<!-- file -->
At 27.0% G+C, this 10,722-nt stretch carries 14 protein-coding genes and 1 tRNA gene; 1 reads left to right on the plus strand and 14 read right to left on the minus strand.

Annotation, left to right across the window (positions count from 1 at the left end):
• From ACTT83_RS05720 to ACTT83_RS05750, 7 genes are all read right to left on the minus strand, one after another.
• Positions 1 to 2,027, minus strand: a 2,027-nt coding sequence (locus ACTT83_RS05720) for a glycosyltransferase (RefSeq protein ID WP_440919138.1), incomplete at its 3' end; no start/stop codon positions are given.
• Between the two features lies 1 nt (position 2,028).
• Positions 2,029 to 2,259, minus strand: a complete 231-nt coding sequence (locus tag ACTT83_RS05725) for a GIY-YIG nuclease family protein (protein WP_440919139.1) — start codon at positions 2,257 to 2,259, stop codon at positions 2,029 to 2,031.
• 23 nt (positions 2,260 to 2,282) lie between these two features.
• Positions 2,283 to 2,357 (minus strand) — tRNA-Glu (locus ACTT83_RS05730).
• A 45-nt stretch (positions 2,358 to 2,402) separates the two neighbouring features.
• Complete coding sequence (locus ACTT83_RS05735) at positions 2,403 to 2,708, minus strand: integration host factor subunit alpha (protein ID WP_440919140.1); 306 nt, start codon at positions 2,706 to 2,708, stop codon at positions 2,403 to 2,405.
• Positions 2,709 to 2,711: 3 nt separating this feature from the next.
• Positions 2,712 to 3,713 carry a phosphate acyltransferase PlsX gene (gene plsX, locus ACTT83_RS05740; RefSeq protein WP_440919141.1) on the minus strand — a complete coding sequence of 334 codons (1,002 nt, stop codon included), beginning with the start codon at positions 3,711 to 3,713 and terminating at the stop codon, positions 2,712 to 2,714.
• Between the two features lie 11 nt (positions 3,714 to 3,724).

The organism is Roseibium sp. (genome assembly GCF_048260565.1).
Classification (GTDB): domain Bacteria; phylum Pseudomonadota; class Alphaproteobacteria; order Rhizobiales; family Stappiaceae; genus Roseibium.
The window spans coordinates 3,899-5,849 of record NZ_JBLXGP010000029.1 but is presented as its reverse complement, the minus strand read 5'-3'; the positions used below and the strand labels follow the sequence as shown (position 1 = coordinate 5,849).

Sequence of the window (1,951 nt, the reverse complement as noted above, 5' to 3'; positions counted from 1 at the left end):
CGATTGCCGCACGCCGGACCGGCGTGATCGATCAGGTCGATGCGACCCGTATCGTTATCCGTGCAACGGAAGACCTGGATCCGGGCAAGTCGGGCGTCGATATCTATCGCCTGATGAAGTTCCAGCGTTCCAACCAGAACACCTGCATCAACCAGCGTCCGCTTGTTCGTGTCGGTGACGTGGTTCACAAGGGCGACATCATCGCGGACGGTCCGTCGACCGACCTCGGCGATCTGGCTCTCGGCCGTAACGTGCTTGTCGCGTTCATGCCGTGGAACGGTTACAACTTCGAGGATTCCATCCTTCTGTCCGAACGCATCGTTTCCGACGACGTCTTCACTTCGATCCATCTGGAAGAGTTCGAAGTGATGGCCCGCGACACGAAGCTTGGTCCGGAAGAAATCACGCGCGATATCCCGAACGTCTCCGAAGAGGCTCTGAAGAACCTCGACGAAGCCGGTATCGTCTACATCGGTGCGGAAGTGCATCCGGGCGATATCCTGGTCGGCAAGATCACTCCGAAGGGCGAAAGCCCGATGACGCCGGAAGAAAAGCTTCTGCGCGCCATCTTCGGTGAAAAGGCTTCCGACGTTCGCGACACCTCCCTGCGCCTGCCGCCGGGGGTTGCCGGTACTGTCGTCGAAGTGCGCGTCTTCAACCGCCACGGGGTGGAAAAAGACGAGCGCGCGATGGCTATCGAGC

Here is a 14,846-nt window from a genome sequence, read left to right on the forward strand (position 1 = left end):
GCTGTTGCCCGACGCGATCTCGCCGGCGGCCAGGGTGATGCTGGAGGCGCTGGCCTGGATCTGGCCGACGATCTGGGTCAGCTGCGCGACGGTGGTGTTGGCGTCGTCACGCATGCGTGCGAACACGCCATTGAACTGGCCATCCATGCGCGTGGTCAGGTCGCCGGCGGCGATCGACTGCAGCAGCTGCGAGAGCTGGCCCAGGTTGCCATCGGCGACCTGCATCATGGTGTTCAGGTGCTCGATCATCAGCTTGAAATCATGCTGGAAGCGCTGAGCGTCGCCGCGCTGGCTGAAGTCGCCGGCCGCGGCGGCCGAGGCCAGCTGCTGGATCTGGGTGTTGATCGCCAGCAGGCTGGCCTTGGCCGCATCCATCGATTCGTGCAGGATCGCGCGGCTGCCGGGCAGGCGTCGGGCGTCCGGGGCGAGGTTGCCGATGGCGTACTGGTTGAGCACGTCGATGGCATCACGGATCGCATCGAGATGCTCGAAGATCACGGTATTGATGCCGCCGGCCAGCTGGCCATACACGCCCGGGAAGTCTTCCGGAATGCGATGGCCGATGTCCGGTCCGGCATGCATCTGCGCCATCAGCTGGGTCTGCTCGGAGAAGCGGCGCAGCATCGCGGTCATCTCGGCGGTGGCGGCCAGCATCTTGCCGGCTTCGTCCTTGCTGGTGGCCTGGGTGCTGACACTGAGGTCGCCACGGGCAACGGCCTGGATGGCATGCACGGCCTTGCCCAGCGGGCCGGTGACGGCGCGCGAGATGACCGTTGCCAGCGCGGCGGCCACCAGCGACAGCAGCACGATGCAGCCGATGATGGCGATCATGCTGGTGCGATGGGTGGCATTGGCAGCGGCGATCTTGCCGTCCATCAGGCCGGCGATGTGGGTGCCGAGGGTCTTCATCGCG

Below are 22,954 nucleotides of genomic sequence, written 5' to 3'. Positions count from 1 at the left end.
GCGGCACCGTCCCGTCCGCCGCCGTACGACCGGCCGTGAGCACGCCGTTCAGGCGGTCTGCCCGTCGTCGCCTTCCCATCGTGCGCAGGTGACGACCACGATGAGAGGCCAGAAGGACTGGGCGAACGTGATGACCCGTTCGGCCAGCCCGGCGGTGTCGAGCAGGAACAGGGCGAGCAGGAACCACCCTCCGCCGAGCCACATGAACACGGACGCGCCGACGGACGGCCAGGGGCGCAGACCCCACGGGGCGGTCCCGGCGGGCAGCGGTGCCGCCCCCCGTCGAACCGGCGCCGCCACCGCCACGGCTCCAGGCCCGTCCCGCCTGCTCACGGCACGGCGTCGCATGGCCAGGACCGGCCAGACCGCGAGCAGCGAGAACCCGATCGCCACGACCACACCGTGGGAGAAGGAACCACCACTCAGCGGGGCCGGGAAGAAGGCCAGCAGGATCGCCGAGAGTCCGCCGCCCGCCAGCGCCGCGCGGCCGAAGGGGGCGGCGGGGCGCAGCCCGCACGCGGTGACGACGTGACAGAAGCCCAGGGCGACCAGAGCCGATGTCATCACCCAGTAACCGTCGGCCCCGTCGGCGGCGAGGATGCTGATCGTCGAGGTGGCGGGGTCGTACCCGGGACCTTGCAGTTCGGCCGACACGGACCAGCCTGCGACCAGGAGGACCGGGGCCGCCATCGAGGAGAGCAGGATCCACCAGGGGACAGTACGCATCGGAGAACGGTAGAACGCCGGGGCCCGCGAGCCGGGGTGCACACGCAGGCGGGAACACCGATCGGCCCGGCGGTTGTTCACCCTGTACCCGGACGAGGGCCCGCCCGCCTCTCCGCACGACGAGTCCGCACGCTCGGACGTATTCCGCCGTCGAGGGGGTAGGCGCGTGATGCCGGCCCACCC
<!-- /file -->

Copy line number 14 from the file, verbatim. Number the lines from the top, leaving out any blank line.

The organism is Roseibium sp. (genome assembly GCF_048260565.1).